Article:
A couple of years ago, Stephanie and I got invited to a “Seder and Kugel Cookoff” for Passover. Like good little gentiles (Lesbian Law #6: “Celebrate diversity in all its forms.”), we did extensive research on the internet and our cookbook archive for recipes. We settled on two, one matzoh and one potato.
Chicken fat sizzled in the large cast iron skillet while Steph peeled and grated the potatoes and onions. (My favorite helpful hint from a reader on Epicurious was to use bacon drippings in lieu of chicken fat. Okay. Just a hint. Soooo not kosher.) I soaked the matzoh to blend it into the apples, raisins and apricots for my sweet casserole dripping with butter, sugar and cinnamon. We slipped both of them into the oven and crossed our fingers. They both came out golden, crisp and brown.
I liberated a red Spanish table wine from my winerack and I brought that along for dinner.
I totally gained points with our hostess, Sureva, by allowing that this choice was inspired by the Sephardim (Jews from Spain or Portugal, especially those exiled from those countries in the late 15th century – Thanks to The Ghost of Hannah Mendes by Naomi Ragen).
“I didn’t know you had Jewish heritage.”
“I don’t. I just finished a novel.” Sheepish smile and thrusting forth of wine bottle.
She took the wine, extracted the author and title from me (see above) and disappeared to greet other guests.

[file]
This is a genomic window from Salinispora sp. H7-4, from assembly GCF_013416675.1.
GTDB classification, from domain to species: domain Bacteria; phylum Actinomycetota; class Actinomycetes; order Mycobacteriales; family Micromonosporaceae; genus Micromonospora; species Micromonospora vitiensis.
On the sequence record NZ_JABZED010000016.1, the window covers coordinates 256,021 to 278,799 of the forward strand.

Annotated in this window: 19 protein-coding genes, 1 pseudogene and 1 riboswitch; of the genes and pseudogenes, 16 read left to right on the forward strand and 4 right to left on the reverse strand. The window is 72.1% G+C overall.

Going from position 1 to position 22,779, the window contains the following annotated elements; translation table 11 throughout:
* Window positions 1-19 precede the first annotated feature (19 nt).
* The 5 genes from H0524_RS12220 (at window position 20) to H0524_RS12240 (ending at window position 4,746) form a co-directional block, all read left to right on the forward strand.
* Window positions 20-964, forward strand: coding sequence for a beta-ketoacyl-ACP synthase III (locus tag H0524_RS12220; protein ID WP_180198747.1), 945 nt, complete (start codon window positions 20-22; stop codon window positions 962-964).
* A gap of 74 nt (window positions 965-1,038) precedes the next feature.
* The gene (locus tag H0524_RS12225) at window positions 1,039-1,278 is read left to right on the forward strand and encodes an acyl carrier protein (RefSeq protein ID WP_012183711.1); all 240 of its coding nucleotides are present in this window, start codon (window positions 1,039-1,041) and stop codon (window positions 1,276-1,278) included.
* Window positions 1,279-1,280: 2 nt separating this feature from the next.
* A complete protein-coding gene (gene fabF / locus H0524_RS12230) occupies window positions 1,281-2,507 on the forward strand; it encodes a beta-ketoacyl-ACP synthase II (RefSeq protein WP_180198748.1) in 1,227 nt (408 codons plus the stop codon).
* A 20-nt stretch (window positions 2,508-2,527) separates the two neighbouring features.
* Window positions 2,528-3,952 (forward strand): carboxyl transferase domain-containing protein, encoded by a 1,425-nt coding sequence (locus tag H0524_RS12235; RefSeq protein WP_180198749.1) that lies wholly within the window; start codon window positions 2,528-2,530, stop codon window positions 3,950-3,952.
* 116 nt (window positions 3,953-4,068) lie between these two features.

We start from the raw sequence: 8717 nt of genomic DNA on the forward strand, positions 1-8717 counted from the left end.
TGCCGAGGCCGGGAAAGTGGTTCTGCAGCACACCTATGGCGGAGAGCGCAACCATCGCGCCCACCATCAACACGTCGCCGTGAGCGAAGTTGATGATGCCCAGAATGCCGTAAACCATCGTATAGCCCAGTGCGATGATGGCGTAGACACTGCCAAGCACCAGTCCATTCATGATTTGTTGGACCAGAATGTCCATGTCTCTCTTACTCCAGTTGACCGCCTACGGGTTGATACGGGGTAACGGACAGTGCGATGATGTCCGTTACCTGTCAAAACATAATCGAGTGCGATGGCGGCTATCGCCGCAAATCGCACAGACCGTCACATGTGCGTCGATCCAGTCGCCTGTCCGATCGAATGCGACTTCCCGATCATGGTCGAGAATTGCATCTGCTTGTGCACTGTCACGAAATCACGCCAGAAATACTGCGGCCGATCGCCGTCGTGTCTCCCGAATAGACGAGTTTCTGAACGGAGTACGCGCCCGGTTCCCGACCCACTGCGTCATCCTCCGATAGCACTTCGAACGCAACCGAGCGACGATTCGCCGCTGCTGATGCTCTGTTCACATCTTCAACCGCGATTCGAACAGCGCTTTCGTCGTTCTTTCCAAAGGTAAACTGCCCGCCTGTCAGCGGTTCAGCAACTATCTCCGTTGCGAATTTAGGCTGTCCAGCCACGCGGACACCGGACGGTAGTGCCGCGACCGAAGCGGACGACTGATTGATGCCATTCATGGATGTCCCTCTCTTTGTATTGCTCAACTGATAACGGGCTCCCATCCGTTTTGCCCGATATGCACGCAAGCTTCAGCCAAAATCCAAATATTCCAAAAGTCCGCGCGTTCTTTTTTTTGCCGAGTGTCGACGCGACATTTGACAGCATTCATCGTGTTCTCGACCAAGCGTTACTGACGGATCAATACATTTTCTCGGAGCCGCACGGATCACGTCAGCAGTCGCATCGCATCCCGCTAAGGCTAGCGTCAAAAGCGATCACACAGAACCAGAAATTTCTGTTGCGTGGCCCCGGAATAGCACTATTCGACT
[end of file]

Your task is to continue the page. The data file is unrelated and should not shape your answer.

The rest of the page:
Whew. Passed my test!
A large table in the center of the living room quickly filled with sweet and savory kugels, noodle, matzoh and potato, brought by a bunch of whitebread gentiles just like me: pink-skinned and feeling a little bit guilty about missing the next day’s Easter service because of a Passover Hangover.
The kugels beckoned as we learned the rules of the contest. Two votes each, and cast your votes by sticking a toothpick into your favorite after tasting all of them (Tasting, mind you! We have a full dinner ahead!). We circulated and scooped small bites of each kugel onto our tiny paper plates. By the end, a couple of kugels looked like porcupines while others stood lonely, not even one vote from the person who made them! Luckily, ours did not suffer that fate. I voted for myself, and Steph’s potato kugel was given perhaps the greatest compliment imaginable by Sureva: “Your kugel tastes just like my mother’s.” The potato kugel received several toothpicks.
We stepped back from the table and sipped some tasty kosher wine. (Yes, I did say “tasty kosher wine.” Some good kosher wines are being bottled these days, and they are now available year-round at lovely local wine shops.) The surprise of the evening was Nate, then only eighteen, being crowned the King of Kugel. “Unfair,” some of us cried; our voices muffled by mouths full of kugel.
Next, we ambled over to a large L-shaped arrangement of tables and enjoyed a traditional Seder dinner accompanied by all the kugels. Our hostess made copies of the service for us to read aloud in turns, progressing around the table one paragraph at a time.
“Why is this night different from every other night?”
For starters, I found out what a kugel was. And made one!
We departed carrying one half-empty container of apple-matzoh kugel which went into the refrigerator for a month (We were kugeled out!) before finally being sent to the great round black kugel heaven (otherwise known as the garbage can) on my front patio. I must admit, I deposited it there without much thought. The bushes were just beginning to leaf out in early May and I had triumphantly finished my spring cleaning that afternoon.
In the middle of the night, Tux, our border collie, barked at the patio door. Sleep befuddled me and I lay there blinking myself awake while Steph stumbled to the door.